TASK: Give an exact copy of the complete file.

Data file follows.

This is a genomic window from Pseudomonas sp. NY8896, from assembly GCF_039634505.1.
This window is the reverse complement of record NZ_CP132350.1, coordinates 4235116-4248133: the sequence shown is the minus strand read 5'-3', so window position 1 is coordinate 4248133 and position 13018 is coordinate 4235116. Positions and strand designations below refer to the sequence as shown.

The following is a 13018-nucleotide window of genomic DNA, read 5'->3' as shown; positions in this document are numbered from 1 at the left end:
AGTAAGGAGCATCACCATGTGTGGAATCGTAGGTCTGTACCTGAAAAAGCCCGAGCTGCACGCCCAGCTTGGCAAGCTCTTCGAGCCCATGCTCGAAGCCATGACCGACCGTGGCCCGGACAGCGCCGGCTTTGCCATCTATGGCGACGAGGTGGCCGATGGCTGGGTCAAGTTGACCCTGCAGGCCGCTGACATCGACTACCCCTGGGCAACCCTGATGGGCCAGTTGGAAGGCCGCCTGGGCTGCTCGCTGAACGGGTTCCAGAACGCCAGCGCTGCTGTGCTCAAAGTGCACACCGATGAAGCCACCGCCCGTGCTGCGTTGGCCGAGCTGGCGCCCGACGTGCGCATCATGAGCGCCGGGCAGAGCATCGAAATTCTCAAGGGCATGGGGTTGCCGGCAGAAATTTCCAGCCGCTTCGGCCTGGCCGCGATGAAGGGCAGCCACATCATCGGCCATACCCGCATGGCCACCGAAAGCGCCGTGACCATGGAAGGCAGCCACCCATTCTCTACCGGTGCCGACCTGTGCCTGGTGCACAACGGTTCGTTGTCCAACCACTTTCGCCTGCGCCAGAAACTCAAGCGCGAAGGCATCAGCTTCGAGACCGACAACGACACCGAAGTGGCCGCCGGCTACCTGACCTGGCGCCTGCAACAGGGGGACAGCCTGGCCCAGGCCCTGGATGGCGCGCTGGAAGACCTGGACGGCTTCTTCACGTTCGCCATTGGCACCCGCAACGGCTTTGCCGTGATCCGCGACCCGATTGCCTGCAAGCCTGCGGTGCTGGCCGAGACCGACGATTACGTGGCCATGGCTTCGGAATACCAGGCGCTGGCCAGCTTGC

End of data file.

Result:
This is a genomic window from Pseudomonas sp. NY8896, from assembly GCF_039634505.1.
This window is the reverse complement of record NZ_CP132350.1, coordinates 4235116-4248133: the sequence shown is the minus strand read 5'-3', so window position 1 is coordinate 4248133 and position 13018 is coordinate 4235116. Positions and strand designations below refer to the sequence as shown.

The following is a 13018-nucleotide window of genomic DNA, read 5'->3' as shown; positions in this document are numbered from 1 at the left end:
AGTAAGGAGCATCACCATGTGTGGAATCGTAGGTCTGTACCTGAAAAAGCCCGAGCTGCACGCCCAGCTTGGCAAGCTCTTCGAGCCCATGCTCGAAGCCATGACCGACCGTGGCCCGGACAGCGCCGGCTTTGCCATCTATGGCGACGAGGTGGCCGATGGCTGGGTCAAGTTGACCCTGCAGGCCGCTGACATCGACTACCCCTGGGCAACCCTGATGGGCCAGTTGGAAGGCCGCCTGGGCTGCTCGCTGAACGGGTTCCAGAACGCCAGCGCTGCTGTGCTCAAAGTGCACACCGATGAAGCCACCGCCCGTGCTGCGTTGGCCGAGCTGGCGCCCGACGTGCGCATCATGAGCGCCGGGCAGAGCATCGAAATTCTCAAGGGCATGGGGTTGCCGGCAGAAATTTCCAGCCGCTTCGGCCTGGCCGCGATGAAGGGCAGCCACATCATCGGCCATACCCGCATGGCCACCGAAAGCGCCGTGACCATGGAAGGCAGCCACCCATTCTCTACCGGTGCCGACCTGTGCCTGGTGCACAACGGTTCGTTGTCCAACCACTTTCGCCTGCGCCAGAAACTCAAGCGCGAAGGCATCAGCTTCGAGACCGACAACGACACCGAAGTGGCCGCCGGCTACCTGACCTGGCGCCTGCAACAGGGGGACAGCCTGGCCCAGGCCCTGGATGGCGCGCTGGAAGACCTGGACGGCTTCTTCACGTTCGCCATTGGCACCCGCAACGGCTTTGCCGTGATCCGCGACCCGATTGCCTGCAAGCCTGCGGTGCTGGCCGAGACCGACGATTACGTGGCCATGGCTTCGGAATACCAGGCGCTGGCCAGCTTGC